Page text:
By Alex Nowrasteh
Forty-eight years ago, President Lyndon Johnson (D) signed the Immigration Act of 1965, the most comprehensive immigration reform in generations. Now, decades later, Congress is contemplating another serious immigration reform that would legalize millions of unauthorized immigrants and allow for increased legal immigration going forward. It is often said that we should learn from history, and immigration reform is no exception. A look back at the 1965 Act can inform today’s debate.
The 1965 Act was hailed by many as a major reform that partially reopened immigration. From 1790 to 1921, with the exception of the shameful Chinese Exclusion Act in 1882, the U.S. had mostly free immigration. Immigrants getting off the boat at East and West coast immigrant processing centers like Ellis Island were allowed to enter upon passing health and criminal inspections.
Ships full of immigrants bearing Italians, Jews, Russians and Poles did not sail up to American beaches and disgorge their human cargo in the hope that they would evade a Border Patrol (which did not exist until 1924). Because so many could come legally, unauthorized immigration was rare.
That ended in the early twentieth century with the Progressive Era’s emphasis on protecting labor unions. Beginning temporarily in 1921, and then permanently in 1924, new national origin quotas limited immigration to countries from Northern and Western Europe, whose immigrants were more skilled and less likely to join unions.
Worse, those laws were also inspired by the Progressive eugenics movement at the time. Northern and Western European immigrants were welcome because they were thought to be genetically superior. Eastern and Southern Europeans, Asians, and others were either barred outright or heavily restricted because of their supposed genetic inferiority.
That sounds ridiculous today, but ninety years ago it was very serious. In fact, a commission established by Congress in 1907, the Dillingham Commission, confirmed that supposed inferiority. Based on poor statistical methodology and absurd reasoning, it claimed that 67 percent of Polish Jewish students and 64 percent of Southern Italians students were “retarded.” According to the report, Italian, Jewish, Eastern European, and Asian immigrants were so inferior that their assimilation into American culture would be impossible.
The national origin quotas that cropped up in the 1920s were not fully repealed until the Immigration Act of 1965 – that law’s best achievement. After that law, all countries became subject to numerical quotas.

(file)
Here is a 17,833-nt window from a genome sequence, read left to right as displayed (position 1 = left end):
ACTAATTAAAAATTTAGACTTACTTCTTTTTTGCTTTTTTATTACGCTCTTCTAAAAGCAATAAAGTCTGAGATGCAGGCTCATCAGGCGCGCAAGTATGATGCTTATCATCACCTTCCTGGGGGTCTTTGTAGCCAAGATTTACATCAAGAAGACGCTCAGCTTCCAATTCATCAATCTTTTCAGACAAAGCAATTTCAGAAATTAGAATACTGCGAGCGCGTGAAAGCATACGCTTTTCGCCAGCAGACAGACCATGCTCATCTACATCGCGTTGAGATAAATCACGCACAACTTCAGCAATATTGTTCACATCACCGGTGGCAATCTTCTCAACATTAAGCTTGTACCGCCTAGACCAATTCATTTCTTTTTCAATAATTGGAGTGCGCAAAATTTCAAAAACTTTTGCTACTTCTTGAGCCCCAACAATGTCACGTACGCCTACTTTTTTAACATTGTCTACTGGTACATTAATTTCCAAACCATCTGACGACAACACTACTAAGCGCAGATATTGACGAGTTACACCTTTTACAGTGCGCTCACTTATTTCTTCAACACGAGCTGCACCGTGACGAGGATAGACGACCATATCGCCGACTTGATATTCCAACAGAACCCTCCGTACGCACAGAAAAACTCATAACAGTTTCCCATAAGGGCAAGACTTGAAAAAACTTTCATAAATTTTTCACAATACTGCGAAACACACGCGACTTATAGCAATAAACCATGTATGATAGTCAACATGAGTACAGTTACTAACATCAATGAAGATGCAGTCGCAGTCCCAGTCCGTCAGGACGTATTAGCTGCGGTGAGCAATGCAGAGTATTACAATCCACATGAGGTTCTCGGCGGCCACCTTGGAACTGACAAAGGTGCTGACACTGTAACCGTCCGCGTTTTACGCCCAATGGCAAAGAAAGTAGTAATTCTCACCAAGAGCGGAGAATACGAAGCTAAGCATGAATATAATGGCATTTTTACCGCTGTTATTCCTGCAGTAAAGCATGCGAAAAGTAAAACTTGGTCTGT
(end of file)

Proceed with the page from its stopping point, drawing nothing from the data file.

While removing eugenicist laws was positive, the 1965 Act had two flaws. The first was that it put numerical limits on immigrants from Western Hemisphere countries like Mexico and Canada for the first time. Instead of returning to a pre-1921 immigration policy, the 1965 Act accepted arbitrary immigration restrictions as part and parcel of the system.
The second major flaw immediately preceded the passage of the 1965 Act. On its eve, the government shut down its last large scale guest worker visa program for lower skilled migrants. Called the Bracero Program, it had allowed laborers from Mexico to work on American farms temporarily. At its peak in the mid-1950s, the program allowed half a million workers a year to come here legally. Like the restrictionist laws in the 1920s, it was pressure from labor unions led by César Chávez and others that led to the demise of the Bracero Program.
The Bracero Program wasn’t perfect and had problems, many of which could have been solved by allowing migrants to switch jobs easily, but it was much better than the vast informal economy of unauthorized workers that developed as a result of its shutdown.
Bracero’s cancellation in 1964 leads some critics of immigration to blame the 1965 Act for causing unauthorized immigration, which surged after that year. But it was really the cancellation of Bracero, and the last legal way for low-skilled migrants to come here legally for work, that incentivized unauthorized immigration.
The 1965 Act improved American immigration policy by removing the eugenic rationale from the law, but two flaws kept it from achieving its full potential. On the 48th anniversary of the Immigration Act of 1965, let’s hope Congress has learned from that mistake and recognizes the benefits of increased legal immigration.
Alex Nowrasteh is the immigration policy analyst at the Cato Institute.